Flowers, in order to find air and breathe, break through rocks with a pulverizing force, just like the Word pierces through the soul. It sharpens the believer for prayer and from sin as a whetstone sharpens a tool. (Psalm 119:28) “Is not my Word like a fire and a hammer which breaks the rock in pieces?” (Jeremiah 23:29)

Faith grows by hearing the Word of God .(Romans 10:17), and according to the Bible, Jesus is the Word that became flesh and dwelt among us. (John 1:1,14)

The Word is like a bottomless sea, and the more we explore its caverns, the deeper we want to go……. (Judy Whittaker)

Christian Worship


“Let everything that has breath praise the Lord!” (Psalm 150:6)

According to the International Bible Encyclopedia, the definition of Christian worship is “the uplifting of Holy joy before the Creator.” It embraces all of a believer’s life and walk with God. The place doesn’t matter, and worship can occur individually or in a group setting. What does matter is the condition of our heart. Worship involves praise, submission, service, and consecration.

The Bible has a lot to say about worship. In the old testament, the Hebrew word for worship is shacah, which means to bow down, prostrate, or serve. Mind and body are included. In the new testament, the Greek word is proskuneo, which means reverence, adore, and serve, but the most common definition is “to kiss”.

The focal point of worship is God in Jesus Christ, because in worshipping Jesus, we worship God. Jesus gives us access to the Father. (Ephesians 2:18). God is a Spirit and those who worship him must worship him in Spirit and in truth. (John 4:24), so true worship is made possible only through the intervention of the Holy Spirit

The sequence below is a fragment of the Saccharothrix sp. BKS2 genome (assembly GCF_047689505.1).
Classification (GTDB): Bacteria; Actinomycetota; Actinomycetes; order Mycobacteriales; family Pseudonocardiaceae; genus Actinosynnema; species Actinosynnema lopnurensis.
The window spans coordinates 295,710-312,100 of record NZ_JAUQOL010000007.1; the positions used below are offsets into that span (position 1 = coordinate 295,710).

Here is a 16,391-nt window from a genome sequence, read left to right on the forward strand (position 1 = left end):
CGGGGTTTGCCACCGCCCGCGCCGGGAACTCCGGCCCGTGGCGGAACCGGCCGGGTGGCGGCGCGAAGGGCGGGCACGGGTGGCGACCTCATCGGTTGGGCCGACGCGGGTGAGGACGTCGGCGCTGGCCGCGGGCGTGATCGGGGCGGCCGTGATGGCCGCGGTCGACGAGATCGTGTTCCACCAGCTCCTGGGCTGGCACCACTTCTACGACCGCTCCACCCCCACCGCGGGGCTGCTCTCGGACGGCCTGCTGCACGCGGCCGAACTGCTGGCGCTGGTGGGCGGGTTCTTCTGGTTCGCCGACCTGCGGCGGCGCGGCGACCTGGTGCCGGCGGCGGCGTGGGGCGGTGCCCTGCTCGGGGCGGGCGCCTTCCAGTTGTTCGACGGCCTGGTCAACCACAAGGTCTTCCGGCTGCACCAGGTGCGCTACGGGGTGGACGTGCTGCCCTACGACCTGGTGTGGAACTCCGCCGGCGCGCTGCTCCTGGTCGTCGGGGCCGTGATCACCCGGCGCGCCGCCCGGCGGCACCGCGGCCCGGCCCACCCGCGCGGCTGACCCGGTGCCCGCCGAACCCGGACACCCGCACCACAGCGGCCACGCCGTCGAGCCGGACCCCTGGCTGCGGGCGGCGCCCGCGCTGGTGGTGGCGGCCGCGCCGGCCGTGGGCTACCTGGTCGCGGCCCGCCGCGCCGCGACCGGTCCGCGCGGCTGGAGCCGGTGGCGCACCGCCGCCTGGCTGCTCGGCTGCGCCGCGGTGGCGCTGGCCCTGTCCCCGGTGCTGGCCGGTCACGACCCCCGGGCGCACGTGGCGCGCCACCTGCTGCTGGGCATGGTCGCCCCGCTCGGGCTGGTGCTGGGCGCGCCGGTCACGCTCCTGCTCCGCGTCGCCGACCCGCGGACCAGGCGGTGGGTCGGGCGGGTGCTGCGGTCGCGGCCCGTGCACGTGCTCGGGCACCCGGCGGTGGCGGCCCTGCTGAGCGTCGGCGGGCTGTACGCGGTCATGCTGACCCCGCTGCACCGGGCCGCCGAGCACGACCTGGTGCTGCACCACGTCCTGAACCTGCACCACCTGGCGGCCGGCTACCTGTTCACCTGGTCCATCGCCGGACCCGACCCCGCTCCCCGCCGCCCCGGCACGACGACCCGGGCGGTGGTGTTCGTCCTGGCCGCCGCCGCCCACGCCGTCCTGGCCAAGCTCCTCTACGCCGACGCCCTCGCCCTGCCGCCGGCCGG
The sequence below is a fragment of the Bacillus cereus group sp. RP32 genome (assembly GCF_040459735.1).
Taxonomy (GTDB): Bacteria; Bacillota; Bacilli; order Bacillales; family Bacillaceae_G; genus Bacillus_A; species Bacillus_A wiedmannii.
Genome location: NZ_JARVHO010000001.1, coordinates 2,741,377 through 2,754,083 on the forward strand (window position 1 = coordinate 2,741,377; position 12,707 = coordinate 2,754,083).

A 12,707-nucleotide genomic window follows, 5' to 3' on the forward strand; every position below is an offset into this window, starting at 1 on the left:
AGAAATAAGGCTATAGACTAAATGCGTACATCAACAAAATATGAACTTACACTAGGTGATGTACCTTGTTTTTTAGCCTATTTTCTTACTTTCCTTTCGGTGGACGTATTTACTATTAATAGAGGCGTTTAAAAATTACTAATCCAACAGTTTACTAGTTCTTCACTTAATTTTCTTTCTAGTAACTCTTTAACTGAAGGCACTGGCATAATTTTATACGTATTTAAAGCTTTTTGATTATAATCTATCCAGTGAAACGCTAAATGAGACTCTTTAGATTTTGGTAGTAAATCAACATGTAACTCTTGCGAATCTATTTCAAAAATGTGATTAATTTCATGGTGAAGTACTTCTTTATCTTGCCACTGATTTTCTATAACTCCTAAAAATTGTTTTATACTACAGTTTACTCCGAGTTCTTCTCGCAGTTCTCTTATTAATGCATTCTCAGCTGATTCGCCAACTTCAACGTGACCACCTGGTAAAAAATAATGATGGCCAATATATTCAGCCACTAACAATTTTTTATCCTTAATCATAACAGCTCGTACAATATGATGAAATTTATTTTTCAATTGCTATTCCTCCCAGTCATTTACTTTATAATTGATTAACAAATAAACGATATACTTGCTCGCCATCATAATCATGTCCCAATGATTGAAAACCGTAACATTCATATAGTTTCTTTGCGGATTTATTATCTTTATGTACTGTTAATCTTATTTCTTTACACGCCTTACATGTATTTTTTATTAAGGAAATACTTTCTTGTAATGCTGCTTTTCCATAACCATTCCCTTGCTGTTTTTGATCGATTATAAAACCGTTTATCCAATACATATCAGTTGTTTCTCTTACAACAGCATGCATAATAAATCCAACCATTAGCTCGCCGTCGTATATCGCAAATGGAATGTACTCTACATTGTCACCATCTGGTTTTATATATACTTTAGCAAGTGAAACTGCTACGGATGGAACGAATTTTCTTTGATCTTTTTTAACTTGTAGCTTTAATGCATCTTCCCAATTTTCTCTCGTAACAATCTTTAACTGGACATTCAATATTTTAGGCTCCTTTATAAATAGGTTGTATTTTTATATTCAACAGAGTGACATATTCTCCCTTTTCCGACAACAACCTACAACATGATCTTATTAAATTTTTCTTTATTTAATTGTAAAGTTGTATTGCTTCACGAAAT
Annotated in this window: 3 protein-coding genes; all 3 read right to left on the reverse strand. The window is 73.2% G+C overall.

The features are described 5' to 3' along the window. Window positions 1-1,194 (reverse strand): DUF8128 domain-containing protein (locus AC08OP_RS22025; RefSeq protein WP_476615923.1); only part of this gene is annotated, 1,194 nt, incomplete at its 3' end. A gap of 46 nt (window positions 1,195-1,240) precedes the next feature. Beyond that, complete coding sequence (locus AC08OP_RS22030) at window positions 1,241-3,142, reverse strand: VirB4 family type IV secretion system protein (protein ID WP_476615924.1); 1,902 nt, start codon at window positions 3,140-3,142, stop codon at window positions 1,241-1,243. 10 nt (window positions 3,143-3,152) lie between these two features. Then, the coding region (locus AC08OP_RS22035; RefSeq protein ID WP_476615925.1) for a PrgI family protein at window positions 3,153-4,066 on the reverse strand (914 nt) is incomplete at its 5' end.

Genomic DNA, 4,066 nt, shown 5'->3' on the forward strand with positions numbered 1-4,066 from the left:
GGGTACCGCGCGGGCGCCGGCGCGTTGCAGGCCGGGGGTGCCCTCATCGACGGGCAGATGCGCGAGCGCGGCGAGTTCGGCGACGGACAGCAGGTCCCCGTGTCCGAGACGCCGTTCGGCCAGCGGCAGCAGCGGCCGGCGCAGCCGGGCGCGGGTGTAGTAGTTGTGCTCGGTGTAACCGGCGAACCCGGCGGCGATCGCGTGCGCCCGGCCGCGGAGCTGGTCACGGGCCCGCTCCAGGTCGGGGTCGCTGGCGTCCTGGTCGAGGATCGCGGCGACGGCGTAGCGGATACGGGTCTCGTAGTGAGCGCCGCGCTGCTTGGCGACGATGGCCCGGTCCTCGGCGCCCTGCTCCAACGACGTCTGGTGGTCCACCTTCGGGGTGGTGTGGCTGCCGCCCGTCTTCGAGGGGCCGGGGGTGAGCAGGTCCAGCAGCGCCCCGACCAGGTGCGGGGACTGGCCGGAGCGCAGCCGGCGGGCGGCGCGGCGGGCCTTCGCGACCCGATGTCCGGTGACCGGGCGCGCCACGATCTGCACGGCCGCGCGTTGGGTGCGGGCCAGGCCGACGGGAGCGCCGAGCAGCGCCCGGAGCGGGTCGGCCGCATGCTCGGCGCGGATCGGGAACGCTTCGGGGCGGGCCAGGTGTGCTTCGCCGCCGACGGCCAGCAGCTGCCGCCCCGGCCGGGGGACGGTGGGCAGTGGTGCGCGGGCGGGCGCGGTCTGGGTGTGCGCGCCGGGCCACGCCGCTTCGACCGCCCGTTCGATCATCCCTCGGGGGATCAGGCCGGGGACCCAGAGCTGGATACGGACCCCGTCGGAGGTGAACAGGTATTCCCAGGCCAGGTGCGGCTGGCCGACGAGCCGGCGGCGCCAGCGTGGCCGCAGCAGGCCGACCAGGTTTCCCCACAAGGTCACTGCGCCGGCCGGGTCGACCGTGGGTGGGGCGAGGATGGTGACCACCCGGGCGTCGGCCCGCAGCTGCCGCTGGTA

Worship is “our attempt to pay the unpayable debt of love…” (International Bible Encyclopedia) We worship God because of His mercy and grace, expressed through the death and resurrection of Jesus Christ. “But God commendeth His love toward us that while we were yet sinners, Christ died for us. (Romans 5:8)

Prayer can be a type of worship that leads to praise. Praise Him for what we have, what we are, and what we hope to be. Thank God not just for what He has done, but for who He is—our Creator. Be filled with the Spirit! Let everything that has breath praise the Lord!!!  (Judy Whittaker)

Bear the “cross”


“And when he had called the people unto him, he said to them, ‘Whoever will come after me, let him deny himself, and take up his cross, and follow me. (Mark 8:34)

It has been said many times that our “cross” represents our infirmities and our circumstances. I’m sure you have heard someone say, “My cross to bear is my handicap, or my cross in life is my rebellious child, etc.,etc., but is this what Jesus means?

According to the Bible, to pick up one’s cross and follow Him is to experience persecution, rejection, and possible death for the sake of Christ. It involves dying to ourselves ( our hopes, our plans, our dreams), and living for Christ in all that we do. This will spur us on to good works– some of which are-feeding the hungry, visiting the sick and imprisoned, praying for the world, and esteeming the needs of others higher than ourselves. Living for Christ will  increase our burden for the lost, inflame our desire to serve, and reveal to us our true purpose in life–to glorify God.

The cross is the source of healing, deliverance, and miracles, bridging the gap between heaven and earth. At the cross is a guarantee of future glory and a reuniting of those who have died in Christ. (1 Thessalonians 4:14)

In a movie were the words, “When two roads are presented to you, choose the one most difficult to travel.” The cross is not easy, but blessings will follow. When we lose ourselves, we find Jesus…….(Judy Whittaker)